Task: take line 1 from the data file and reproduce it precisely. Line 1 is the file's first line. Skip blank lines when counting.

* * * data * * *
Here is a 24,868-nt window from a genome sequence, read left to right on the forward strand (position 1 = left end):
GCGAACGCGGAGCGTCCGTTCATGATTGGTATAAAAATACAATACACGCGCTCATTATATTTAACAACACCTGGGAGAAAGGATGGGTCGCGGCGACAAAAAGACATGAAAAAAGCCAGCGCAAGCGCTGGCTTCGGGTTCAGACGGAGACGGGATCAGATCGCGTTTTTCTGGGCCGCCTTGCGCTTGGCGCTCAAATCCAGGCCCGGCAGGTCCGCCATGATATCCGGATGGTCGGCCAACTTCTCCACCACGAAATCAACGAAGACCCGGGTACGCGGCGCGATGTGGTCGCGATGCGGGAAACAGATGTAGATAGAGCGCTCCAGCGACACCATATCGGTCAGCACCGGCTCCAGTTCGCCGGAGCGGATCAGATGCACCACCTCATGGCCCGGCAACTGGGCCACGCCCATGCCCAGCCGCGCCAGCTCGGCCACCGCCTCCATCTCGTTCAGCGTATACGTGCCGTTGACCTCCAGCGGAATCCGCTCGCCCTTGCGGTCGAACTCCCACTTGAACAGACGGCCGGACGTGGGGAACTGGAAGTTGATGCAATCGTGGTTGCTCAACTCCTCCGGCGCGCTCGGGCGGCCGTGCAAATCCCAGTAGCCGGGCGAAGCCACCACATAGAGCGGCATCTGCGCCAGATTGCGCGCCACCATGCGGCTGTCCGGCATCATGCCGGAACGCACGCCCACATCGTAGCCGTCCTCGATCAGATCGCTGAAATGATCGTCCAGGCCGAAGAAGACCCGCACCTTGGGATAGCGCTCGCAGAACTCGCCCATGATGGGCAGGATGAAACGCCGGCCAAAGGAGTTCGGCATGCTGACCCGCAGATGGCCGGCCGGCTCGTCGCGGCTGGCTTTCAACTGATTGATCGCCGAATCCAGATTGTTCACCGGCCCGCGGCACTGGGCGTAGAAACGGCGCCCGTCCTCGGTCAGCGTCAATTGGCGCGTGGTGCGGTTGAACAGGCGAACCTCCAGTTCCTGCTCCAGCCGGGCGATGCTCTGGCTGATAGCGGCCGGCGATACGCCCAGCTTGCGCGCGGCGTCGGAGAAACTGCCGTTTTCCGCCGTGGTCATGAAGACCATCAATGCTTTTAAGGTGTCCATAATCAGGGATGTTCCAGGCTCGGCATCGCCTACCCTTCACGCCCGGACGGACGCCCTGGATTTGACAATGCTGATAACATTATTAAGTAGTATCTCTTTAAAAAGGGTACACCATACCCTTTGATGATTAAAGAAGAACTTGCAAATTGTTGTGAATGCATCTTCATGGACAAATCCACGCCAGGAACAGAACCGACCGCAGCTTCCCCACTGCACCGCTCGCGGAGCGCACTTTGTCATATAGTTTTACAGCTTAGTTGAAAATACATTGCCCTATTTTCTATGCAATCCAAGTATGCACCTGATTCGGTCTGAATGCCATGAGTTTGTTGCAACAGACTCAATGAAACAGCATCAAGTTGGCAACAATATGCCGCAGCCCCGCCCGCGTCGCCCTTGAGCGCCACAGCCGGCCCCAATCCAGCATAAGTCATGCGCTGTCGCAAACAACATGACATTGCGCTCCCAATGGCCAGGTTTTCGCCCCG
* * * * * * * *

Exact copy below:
Here is a 24,868-nt window from a genome sequence, read left to right on the forward strand (position 1 = left end):